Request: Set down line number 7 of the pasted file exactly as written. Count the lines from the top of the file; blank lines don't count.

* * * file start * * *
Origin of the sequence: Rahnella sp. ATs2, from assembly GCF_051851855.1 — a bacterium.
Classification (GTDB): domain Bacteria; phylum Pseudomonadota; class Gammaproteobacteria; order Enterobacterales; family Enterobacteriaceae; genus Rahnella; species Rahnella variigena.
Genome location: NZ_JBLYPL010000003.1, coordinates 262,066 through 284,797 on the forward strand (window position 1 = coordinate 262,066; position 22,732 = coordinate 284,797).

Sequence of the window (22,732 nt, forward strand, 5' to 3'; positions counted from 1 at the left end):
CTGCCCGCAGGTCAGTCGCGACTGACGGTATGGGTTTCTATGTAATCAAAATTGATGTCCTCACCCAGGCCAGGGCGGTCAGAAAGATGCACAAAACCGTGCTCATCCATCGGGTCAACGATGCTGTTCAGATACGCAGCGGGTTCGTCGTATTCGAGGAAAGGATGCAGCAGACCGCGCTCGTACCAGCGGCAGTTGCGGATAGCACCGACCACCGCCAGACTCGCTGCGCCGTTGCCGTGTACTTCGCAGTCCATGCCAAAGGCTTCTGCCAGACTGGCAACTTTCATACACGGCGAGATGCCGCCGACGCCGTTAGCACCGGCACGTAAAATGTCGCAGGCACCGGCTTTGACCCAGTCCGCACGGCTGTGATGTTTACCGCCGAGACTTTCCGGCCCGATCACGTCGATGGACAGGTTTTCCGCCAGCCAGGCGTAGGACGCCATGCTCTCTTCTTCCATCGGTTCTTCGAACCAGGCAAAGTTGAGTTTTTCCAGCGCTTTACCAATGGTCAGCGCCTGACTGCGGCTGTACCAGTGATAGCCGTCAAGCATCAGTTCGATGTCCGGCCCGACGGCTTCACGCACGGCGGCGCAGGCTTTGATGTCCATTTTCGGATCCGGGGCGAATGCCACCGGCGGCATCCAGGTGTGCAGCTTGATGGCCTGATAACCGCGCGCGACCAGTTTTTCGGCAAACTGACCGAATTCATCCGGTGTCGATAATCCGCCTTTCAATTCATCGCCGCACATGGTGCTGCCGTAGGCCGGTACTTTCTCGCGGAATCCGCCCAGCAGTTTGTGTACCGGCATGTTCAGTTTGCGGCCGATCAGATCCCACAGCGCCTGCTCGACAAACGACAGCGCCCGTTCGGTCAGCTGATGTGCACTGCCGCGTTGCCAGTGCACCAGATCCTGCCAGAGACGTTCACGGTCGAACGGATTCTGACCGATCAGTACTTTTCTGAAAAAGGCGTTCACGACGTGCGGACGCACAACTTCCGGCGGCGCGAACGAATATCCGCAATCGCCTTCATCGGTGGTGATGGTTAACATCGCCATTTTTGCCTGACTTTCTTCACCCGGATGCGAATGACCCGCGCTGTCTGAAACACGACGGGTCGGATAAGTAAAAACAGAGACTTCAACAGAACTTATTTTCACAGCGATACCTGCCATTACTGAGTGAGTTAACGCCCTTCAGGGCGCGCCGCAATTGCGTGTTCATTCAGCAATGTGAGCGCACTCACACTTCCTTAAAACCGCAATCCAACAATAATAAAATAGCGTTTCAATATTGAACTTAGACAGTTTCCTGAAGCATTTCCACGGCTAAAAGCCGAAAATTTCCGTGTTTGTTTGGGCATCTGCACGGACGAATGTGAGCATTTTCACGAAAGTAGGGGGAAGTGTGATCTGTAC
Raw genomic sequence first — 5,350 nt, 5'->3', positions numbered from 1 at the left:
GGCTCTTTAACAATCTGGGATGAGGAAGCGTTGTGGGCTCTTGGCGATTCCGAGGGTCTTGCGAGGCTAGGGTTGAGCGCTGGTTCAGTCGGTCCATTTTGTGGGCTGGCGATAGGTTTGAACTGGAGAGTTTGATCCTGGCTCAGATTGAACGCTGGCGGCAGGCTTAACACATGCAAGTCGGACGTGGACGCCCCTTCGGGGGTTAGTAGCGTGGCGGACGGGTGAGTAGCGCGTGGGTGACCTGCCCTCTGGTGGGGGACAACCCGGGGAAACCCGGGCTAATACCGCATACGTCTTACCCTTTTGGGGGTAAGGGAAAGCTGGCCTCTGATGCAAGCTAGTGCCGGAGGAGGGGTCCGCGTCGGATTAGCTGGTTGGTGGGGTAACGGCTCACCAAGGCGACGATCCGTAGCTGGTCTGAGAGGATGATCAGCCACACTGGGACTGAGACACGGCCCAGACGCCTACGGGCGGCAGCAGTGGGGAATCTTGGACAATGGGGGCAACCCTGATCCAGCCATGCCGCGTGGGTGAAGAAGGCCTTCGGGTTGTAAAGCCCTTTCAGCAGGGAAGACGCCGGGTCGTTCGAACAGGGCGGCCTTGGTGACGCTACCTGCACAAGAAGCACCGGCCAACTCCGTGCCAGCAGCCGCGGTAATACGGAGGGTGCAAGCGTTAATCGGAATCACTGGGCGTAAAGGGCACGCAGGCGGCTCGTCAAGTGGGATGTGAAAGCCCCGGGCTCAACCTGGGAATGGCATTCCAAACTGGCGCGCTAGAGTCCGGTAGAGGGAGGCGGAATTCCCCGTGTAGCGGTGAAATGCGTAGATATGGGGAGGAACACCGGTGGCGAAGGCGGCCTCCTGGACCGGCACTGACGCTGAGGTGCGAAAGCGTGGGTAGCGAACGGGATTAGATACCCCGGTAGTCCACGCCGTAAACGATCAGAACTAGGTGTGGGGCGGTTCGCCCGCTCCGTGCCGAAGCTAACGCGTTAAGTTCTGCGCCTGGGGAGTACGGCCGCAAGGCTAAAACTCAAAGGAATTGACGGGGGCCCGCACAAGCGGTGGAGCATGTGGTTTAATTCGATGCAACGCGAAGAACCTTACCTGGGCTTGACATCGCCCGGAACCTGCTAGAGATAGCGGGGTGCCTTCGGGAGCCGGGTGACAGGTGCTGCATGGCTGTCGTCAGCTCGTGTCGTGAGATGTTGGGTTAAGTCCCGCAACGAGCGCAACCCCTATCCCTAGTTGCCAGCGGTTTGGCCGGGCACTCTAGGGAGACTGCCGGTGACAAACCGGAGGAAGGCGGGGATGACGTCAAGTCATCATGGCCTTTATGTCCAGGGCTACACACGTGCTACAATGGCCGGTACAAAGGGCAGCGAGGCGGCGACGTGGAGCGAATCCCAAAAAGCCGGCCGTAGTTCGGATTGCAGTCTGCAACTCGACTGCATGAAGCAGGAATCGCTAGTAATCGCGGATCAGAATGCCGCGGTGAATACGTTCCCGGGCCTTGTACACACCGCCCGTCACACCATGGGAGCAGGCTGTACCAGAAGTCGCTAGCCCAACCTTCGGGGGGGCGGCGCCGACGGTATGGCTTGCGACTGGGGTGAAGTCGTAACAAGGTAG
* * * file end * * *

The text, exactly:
GGCTCTTTAACAATCTGGGATGAGGAAGCGTTGTGGGCTCTTGGCGATTCCGAGGGTCTTGCGAGGCTAGGGTTGAGCGCTGGTTCAGTCGGTCCATTTTGTGGGCTGGCGATAGGTTTGAACTGGAGAGTTTGATCCTGGCTCAGATTGAACGCTGGCGGCAGGCTTAACACATGCAAGTCGGACGTGGACGCCCCTTCGGGGGTTAGTAGCGTGGCGGACGGGTGAGTAGCGCGTGGGTGACCTGCCCTCTGGTGGGGGACAACCCGGGGAAACCCGGGCTAATACCGCATACGTCTTACCCTTTTGGGGGTAAGGGAAAGCTGGCCTCTGATGCAAGCTAGTGCCGGAGGAGGGGTCCGCGTCGGATTAGCTGGTTGGTGGGGTAACGGCTCACCAAGGCGACGATCCGTAGCTGGTCTGAGAGGATGATCAGCCACACTGGGACTGAGACACGGCCCAGACGCCTACGGGCGGCAGCAGTGGGGAATCTTGGACAATGGGGGCAACCCTGATCCAGCCATGCCGCGTGGGTGAAGAAGGCCTTCGGGTTGTAAAGCCCTTTCAGCAGGGAAGACGCCGGGTCGTTCGAACAGGGCGGCCTTGGTGACGCTACCTGCACAAGAAGCACCGGCCAACTCCGTGCCAGCAGCCGCGGTAATACGGAGGGTGCAAGCGTTAATCGGAATCACTGGGCGTAAAGGGCACGCAGGCGGCTCGTCAAGTGGGATGTGAAAGCCCCGGGCTCAACCTGGGAATGGCATTCCAAACTGGCGCGCTAGAGTCCGGTAGAGGGAGGCGGAATTCCCCGTGTAGCGGTGAAATGCGTAGATATGGGGAGGAACACCGGTGGCGAAGGCGGCCTCCTGGACCGGCACTGACGCTGAGGTGCGAAAGCGTGGGTAGCGAACGGGATTAGATACCCCGGTAGTCCACGCCGTAAACGATCAGAACTAGGTGTGGGGCGGTTCGCCCGCTCCGTGCCGAAGCTAACGCGTTAAGTTCTGCGCCTGGGGAGTACGGCCGCAAGGCTAAAACTCAAAGGAATTGACGGGGGCCCGCACAAGCGGTGGAGCATGTGGTTTAATTCGATGCAACGCGAAGAACCTTACCTGGGCTTGACATCGCCCGGAACCTGCTAGAGATAGCGGGGTGCCTTCGGGAGCCGGGTGACAGGTGCTGCATGGCTGTCGTCAGCTCGTGTCGTGAGATGTTGGGTTAAGTCCCGCAACGAGCGCAACCCCTATCCCTAGTTGCCAGCGGTTTGGCCGGGCACTCTAGGGAGACTGCCGGTGACAAACCGGAGGAAGGCGGGGATGACGTCAAGTCATCATGGCCTTTATGTCCAGGGCTACACACGTGCTACAATGGCCGGTACAAAGGGCAGCGAGGCGGCGACGTGGAGCGAATCCCAAAAAGCCGGCCGTAGTTCGGATTGCAGTCTGCAACTCGACTGCATGAAGCAGGAATCGCTAGTAATCGCGGATCAGAATGCCGCGGTGAATACGTTCCCGGGCCTTGTACACACCGCCCGTCACACCATGGGAGCAGGCTGTACCAGAAGTCGCTAGCCCAACCTTCGGGGGGGCGGCGCCGACGGTATGGCTTGCGACTGGGGTGAAGTCGTAACAAGGTAG